Author: Sarah Addison Allen
Release Date: 3-22-11
It’s the dubious distinction of thirty-year-old Willa Jackson to hail from a fine old Southern family of means that met with financial ruin generations ago. The Blue Ridge Madam—built by Willa’s great-great-grandfather during Walls of Water’s heyday, and once the town’s grandest home—has stood for years as a lonely monument to misfortune and scandal. And Willa herself has long strived to build a life beyond the brooding Jackson family shadow. No easy task in a town shaped by years of tradition and the well-marked boundaries of the haves and have-nots. But Willa has lately learned that an old classmate—socialite do-gooder Paxton Osgood—of the very prominent Osgood family, has restored the Blue Ridge Madam to her former glory, with plans to open a top-flight inn. For the bones—those of charismatic traveling salesman Tucker Devlin, who worked his dark charms on Walls of Water seventy-five years ago—are not all that lay hidden out of sight and mind. Long-kept secrets surrounding the troubling remains have also come to light, seemingly heralded by a spate of sudden strange occurrences throughout the town. Now, thrust together in an unlikely friendship, united by a full-blooded mystery, Willa and Paxton must confront the dangerous passions and tragic betrayals that once bound their families—and uncover truths of the long-dead that have transcended time and defied the grave to touch the hearts and souls of the living.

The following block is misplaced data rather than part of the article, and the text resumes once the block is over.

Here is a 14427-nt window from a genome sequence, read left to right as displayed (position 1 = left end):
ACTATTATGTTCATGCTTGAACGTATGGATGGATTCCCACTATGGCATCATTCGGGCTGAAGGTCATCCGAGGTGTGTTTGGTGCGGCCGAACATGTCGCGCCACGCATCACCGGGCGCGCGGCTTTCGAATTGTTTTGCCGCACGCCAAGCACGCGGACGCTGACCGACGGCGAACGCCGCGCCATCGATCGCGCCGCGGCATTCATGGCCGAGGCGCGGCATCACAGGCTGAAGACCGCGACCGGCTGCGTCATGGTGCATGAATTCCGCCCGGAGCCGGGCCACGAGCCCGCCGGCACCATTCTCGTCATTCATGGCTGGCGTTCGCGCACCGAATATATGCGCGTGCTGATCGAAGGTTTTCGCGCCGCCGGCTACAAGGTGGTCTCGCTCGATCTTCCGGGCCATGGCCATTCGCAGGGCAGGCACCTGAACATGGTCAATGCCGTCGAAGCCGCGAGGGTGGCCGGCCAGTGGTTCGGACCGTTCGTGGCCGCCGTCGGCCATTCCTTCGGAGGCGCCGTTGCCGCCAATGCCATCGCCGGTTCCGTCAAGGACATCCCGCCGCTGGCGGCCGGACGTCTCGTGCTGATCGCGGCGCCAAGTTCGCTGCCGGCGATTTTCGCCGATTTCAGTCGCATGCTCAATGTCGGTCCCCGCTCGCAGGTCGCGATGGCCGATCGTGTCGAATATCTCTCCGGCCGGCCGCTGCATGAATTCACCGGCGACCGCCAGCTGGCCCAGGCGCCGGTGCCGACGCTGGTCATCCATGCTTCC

One thing I love about Sarah Addison Allen’s books is the way that old southern magic, the kind that your grandmother might have spoken about, is woven into the story like a character. It whispers to people and nudges them in the direction they need to go in order to live the life they deserve. If reading her books doesn’t make you want to drop everything and move to North Carolina, I don’t know what will. The characters were drawn from the past of their families and you could tell that although they were their own people, who they came from also had a huge impact on their lives.
This book didn’t grab me quite like some of her others. I felt it lacked the depth of Garden Spells (definitely worth reading), but I still had a lot of fun with the story. The mystery that they uncover is worthy of a Southern Gothic and I loved the way that modern day and flashbacks were used. While it won’t be my favorite SAA book, it definitely has the magic and excellent story that that I love about her books.